A tenant who was billed £411 for finding her replacement by LudlowThompson has challenged the lettings agency for making unreasonable demands.

Matt Quinton says after his partner disputed the charge and then complained to the Property Ombudsman, LudlowThompson first offered a refund of £333 but then asked them to sign a non-disclosure agreement, promising not to tell anyone about the deal and to inform the Ombudsman that it had resolved the complaint amicably.

Quinton told the Mail Online that his partner moved out of the two-bedroom flat in Tooting (pictured), but as she was part-way through her contract, needed to novate her tenancy — find someone to take over the remaining term in her place — which she did.

She was billed £411 by LudlowThompson, including a charge of £229 for the creation of a new tenancy agreement, as well as inspection and deposit registration fees.

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A LudlowThompson spokesman told LandlordZONE: “It is only the landlord’s reasonable costs that we seek to recoup from the tenant, for example the cost of signing up a new tenancy agreement.

“These costs are only charged where the tenant seeks to end their tenancy contract early. Most people would agree that it would not be fair for the landlord to bear the costs created by an early end to the tenancy.”

Quinton said the Act, which went live in full last May, states that fees for a novation must be capped at £50 or cover reasonable costs. He added: “Before the fees crackdown, the firm charged £432 for a novation. Surely the landmark legislation should have achieved more than a £20 reduction?”

Since the law changed a year ago, the Property Ombudsman has registered 207 complaints over unlawful fees — and has so far supported 58 of them while 61 were resolved.

A spokeswoman tells LandlordZONE: “We would strongly urge tenants who find themselves in this position to think carefully about agreeing to anything and to consider raising a formal complaint with the agent, with a view to escalating the issue with the agent’s redress scheme and trading standards.”

5 COMMENTS

  1. On this occassion, I think the Letting Agent is correct.

    IF the Tenant had stayed full-term, the Landlord would have paid – out of his/her pocket – one set of referencing fees, one AST, one deposit registration, one inventory in, one inventory out plus one set of departure paperwork.

    WHY should the Landlord have to pay for it all again just because a Tenant wants to escape his/her contract early?

    Of course, if the Letting Agency were not upfront about the charges and/or failed to display them, then that’s a whole different issue and the Tenant should not have to pay them.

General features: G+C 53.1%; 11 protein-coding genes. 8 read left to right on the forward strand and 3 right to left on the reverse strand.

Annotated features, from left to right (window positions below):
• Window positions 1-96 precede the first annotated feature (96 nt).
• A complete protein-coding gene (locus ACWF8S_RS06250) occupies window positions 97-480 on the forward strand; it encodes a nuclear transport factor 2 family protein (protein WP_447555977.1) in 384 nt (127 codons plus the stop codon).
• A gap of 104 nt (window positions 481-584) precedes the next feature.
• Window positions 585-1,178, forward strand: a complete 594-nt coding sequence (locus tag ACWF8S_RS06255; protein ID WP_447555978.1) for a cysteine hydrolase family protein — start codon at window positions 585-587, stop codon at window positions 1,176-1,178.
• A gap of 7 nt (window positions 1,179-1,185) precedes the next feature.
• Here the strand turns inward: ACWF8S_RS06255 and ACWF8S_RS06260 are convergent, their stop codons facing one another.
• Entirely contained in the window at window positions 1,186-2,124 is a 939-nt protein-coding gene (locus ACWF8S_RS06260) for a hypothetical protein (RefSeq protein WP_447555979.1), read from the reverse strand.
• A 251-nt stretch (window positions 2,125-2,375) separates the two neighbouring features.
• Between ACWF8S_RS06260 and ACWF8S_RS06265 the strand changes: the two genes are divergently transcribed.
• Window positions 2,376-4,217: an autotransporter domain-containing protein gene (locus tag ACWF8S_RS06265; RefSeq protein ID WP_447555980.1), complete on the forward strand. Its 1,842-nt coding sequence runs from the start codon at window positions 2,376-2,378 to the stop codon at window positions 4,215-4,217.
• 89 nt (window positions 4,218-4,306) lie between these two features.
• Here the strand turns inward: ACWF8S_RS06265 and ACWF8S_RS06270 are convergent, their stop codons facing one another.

2. hardly a loophole. Just trying to get their costs covered that were caused by the tenant breaking the terms of the contract by the sound of it.

  3. Alternatively, the landlord could of stuck to the contract and insist the tenant either see it out, or buy out the remaining term. Sounds like the tenant got a good deal, but surely they cannot expect the landlord to pay the costs incurred in the landlord ‘helping’ them get out of the remaining term of THEIR contract. Complete Joke, and goes to show how badly Landlords are treated and looked upon by society in general. I don’t know many industries, where the person supplying a service to society is viewed in such distaste. The media don’t help either, any opportunity to put the boot in is siezed upon. Fairness in the general public / tenant / media view is that the landlord gets the stuffing kicked out of them, and everything goes against them.

  4. How does this help future tenants? If a tenant wants to break out of a tenancy agreement, the landlord / agent will say no. Pay until the end of the tenancy.

    A lot of tenants don’t know how much paperwork in involved….

    When I set up a tenancy, there is a huge bundle of document / procedures e.g. tenant referencing, produce new contract (two copies), right to rent check, print how to rent guide, EPC, take utility readings (visit property), check smoke alarm (visit property), EPC, payment information, gas safety check, electric check, property check-in, inform utility companies etc…. When a tenant moves in, I explain everything about how the boiler works, washing machine, fire exit etc…. and go through everything.

  5. The Tenant Fees Act does indeed restrict the costs of dealing with a novation to the greater of—
    (a) £50, or
    (b) the reasonable costs of the person to whom the payment is to be
    made in respect of the variation, assignment or novation of the tenancy

    What are reasonable costs? There can be disagreement but the problem is that if it is later found that the amount demand of the tenant was even one penny more than it should have been the landlord or agent has taken a “prohibited payment” and is liable for a fine of up to £5000 for the first offence. Even if the excess is paid back immediately that is no defence though councils probably won’t pursue in such cases.

    If a tenant agrees to a figure and then as soon as they are released from the tenancy challenges the figure, it is a one way bet. The best case for the landlord/agent is that they spend hours of time dealing with the matter and are able to keep the agreed fee. The worst case is that they spend hours of time dealing with the matter and have to return some of the agreed fee and are then fined and named and shamed. The tenant has no down side, no risk of costs.

    The obvious answer for landlords is to be aware of the risks. It will be no surprise if, with cases like this, many landlords and agents adopt a policy that they will never under any circumstances help a tenant by agreeing to end a tenancy early.

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